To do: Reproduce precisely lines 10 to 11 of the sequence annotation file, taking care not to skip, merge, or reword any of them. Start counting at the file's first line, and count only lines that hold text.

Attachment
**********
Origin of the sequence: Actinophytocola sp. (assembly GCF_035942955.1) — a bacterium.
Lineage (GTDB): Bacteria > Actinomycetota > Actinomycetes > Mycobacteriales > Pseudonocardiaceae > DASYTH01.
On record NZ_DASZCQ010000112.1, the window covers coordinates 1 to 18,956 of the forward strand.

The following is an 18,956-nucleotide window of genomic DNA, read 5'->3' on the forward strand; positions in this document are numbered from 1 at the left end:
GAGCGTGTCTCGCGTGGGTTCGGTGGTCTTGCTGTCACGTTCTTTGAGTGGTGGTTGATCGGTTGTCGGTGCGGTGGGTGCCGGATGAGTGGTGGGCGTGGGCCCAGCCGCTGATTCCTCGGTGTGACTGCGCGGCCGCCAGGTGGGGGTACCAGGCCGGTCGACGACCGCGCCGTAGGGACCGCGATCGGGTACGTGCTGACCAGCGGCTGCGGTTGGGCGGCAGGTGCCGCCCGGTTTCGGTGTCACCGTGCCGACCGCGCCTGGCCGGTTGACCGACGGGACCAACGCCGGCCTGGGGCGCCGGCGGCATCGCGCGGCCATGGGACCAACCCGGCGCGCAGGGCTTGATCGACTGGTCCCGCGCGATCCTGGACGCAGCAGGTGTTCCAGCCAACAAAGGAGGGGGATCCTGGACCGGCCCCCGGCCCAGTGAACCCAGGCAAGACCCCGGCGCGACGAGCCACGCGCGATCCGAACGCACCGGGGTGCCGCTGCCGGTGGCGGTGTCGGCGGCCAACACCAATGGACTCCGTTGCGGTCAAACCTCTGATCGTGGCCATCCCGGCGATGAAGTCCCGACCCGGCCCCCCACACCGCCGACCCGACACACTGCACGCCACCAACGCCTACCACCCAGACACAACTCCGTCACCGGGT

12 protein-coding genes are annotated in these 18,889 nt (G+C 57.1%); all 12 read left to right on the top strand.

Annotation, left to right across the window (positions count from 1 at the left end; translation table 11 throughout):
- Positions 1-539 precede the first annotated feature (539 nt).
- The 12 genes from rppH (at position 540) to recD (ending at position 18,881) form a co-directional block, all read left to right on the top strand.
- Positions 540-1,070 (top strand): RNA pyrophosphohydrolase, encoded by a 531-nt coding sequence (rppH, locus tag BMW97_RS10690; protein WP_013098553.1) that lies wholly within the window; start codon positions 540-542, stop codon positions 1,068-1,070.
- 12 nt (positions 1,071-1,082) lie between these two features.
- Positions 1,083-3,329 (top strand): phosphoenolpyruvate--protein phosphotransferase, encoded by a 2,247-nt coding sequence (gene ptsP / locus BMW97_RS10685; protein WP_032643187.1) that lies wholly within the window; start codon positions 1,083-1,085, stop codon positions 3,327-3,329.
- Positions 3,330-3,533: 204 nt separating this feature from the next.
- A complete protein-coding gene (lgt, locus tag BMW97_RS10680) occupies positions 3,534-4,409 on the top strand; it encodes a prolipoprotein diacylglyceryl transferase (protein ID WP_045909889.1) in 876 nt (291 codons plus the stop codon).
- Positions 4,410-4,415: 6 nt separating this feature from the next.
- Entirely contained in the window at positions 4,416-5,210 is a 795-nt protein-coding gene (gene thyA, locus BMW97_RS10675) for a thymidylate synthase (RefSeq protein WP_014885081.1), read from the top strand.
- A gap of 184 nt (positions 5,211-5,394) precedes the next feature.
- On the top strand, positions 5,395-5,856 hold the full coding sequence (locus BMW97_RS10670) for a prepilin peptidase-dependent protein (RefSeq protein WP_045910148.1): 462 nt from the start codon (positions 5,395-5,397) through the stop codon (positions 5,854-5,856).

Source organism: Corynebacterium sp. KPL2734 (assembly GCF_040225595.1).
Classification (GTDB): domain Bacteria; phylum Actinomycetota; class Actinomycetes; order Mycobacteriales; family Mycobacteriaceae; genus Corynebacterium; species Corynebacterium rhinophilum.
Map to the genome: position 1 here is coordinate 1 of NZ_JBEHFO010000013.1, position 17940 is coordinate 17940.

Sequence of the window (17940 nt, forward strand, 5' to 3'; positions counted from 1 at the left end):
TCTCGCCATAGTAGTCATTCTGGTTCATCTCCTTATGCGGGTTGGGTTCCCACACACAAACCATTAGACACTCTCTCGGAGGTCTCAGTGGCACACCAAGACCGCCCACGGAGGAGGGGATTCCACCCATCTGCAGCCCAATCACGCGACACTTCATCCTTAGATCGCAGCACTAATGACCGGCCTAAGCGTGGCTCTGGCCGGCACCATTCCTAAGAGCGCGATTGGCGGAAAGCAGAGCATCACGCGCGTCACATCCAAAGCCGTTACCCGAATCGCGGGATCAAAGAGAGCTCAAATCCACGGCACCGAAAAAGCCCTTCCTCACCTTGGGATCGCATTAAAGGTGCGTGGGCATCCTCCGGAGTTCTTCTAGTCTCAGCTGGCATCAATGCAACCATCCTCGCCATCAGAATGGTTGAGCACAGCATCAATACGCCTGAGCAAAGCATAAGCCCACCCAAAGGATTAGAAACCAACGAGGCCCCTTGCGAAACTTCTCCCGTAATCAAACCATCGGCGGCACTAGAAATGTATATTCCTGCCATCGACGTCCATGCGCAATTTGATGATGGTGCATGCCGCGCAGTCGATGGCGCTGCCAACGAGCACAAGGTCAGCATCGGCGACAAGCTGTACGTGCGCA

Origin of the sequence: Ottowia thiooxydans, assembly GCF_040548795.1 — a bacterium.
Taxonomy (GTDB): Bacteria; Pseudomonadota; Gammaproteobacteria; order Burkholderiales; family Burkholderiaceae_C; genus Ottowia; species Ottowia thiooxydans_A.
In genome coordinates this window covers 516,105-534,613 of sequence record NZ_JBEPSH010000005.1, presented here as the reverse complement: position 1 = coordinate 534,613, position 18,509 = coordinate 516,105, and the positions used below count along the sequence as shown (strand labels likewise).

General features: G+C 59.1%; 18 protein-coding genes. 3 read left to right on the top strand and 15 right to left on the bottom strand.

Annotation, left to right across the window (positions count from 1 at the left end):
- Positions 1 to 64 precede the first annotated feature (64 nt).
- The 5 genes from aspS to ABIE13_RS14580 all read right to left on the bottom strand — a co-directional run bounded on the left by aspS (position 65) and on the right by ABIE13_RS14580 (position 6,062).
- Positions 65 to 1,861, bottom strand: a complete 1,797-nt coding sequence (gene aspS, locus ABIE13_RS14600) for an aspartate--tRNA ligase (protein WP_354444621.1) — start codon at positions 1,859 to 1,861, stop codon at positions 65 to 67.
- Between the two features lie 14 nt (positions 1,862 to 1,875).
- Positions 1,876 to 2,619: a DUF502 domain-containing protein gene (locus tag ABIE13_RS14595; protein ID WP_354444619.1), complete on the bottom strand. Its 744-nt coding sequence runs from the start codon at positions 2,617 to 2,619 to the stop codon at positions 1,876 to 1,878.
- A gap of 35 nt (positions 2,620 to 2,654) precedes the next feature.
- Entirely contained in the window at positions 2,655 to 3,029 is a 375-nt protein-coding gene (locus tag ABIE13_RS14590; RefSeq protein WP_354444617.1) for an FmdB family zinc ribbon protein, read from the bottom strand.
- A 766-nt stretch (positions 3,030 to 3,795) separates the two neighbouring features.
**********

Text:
- Positions 540-1,070 (top strand): RNA pyrophosphohydrolase, encoded by a 531-nt coding sequence (rppH, locus tag BMW97_RS10690; protein WP_013098553.1) that lies wholly within the window; start codon positions 540-542, stop codon positions 1,068-1,070.
- 12 nt (positions 1,071-1,082) lie between these two features.